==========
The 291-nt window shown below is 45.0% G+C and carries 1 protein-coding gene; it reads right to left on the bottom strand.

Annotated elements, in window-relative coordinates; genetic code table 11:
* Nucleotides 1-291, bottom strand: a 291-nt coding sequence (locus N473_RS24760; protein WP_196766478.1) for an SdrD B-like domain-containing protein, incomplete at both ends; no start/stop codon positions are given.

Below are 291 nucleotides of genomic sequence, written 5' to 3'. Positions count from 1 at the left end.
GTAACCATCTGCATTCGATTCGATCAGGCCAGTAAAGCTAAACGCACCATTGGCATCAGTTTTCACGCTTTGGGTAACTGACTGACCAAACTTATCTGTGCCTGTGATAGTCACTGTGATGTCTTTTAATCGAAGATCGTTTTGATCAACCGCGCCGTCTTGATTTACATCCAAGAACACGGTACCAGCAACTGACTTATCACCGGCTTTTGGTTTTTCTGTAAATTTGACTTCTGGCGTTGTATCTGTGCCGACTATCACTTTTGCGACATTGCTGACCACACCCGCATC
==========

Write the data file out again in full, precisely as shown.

The 291-nt window shown below is 45.0% G+C and carries 1 protein-coding gene; it reads right to left on the bottom strand.

Annotated elements, in window-relative coordinates; genetic code table 11:
* Nucleotides 1-291, bottom strand: a 291-nt coding sequence (locus N473_RS24760; protein WP_196766478.1) for an SdrD B-like domain-containing protein, incomplete at both ends; no start/stop codon positions are given.

Below are 291 nucleotides of genomic sequence, written 5' to 3'. Positions count from 1 at the left end.
GTAACCATCTGCATTCGATTCGATCAGGCCAGTAAAGCTAAACGCACCATTGGCATCAGTTTTCACGCTTTGGGTAACTGACTGACCAAACTTATCTGTGCCTGTGATAGTCACTGTGATGTCTTTTAATCGAAGATCGTTTTGATCAACCGCGCCGTCTTGATTTACATCCAAGAACACGGTACCAGCAACTGACTTATCACCGGCTTTTGGTTTTTCTGTAAATTTGACTTCTGGCGTTGTATCTGTGCCGACTATCACTTTTGCGACATTGCTGACCACACCCGCATC